Porcupine caribou, Arctic Refuge, Alaska
Image Credit
La Zelle and Gates

Stop the Willow Project

Add your signature to say NO to the Willow Project! Polar bears and other Arctic wildlife are counting on us! 

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The Arctic is a fragile and challenging environment. This vast landscape contains five ecological regions: from the southern boundaries of the boreal forest to the forest-tundra transition of the Brooks Range northward to the alpine tundra and then along the coast to the coastal plain tundra, salt marshes, lagoons and Arctic beaches.

Despite its unique landscapes and marine qualities shaped by unpredictable weather including extreme cold, snow and powerful winds, the Arctic is home to resilient wildlife adapted to withstand and even thrive in these tough conditions. From musk oxen and caribou to lemmings and Arctic foxes to polar bears and snowy owls, Arctic wildlife rely on the changing seasons and wild landscapes. Birds that migrate from all 50 states use the Arctic National Wildlife Refuge coastal plain as a breeding ground during the summer. Ice-dependent seals, beluga whales, orcas and narwhals prey on Arctic fish species, including Arctic cod and Arctic char, which are a vital part of the marine food chain. Humpback, bowhead, fin and gray whales remain in Arctic waters for longer periods of time each year than previously thought.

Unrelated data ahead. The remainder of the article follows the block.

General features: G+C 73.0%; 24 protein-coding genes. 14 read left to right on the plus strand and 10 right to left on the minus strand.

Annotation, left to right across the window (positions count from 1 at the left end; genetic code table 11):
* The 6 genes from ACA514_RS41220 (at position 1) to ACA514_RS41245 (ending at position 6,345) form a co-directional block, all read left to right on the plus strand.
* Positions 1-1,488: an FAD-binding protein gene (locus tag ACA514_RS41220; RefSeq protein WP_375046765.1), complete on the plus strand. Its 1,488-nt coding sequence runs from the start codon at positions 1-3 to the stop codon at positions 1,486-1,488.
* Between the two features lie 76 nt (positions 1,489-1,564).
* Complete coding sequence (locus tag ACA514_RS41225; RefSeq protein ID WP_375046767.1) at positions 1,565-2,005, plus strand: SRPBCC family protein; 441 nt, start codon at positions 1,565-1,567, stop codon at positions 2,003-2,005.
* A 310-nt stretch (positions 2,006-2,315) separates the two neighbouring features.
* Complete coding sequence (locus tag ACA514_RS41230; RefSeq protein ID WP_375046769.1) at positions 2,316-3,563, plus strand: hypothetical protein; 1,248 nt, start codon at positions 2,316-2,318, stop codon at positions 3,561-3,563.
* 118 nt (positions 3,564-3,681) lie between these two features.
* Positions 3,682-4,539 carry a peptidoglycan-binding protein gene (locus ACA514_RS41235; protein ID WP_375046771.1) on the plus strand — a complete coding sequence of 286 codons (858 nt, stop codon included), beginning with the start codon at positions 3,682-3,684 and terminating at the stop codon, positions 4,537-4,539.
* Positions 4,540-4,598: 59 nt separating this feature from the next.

Alaska Natives and other indigenous people have lived in the Arctic for thousands of years, living off the land and sea and adapting their homes, clothing and lifestyle to survive Arctic conditions. 

Defenders' Impact

Warming is causing a host of problems for northern Alaska villages, where Alaska Natives have traditionally been able to store food in the ground. In order to prevent conflict, Defenders is working with families to implement coexistence strategies, proactively helping to install food storage lockers and sharing information with communities that are seeing or could see more hungry polar bears wandering through their towns.
Defenders is advocating for protection of vital habitat in the Arctic and litigating against proposed development. We are speaking up publicly and submitting detailed scientific comments about the impacts oil and gas development will have on Arctic wildlife and habitat. Around the country, we are fighting climate change by promoting wildlife-friendly renewable energy development and encouraging a reduction of carbon emissions.

Wildlife and Wild Places

Beluga Whale Pod Chuckchi Sea
Caribou in Denali
Polar bear with cubs
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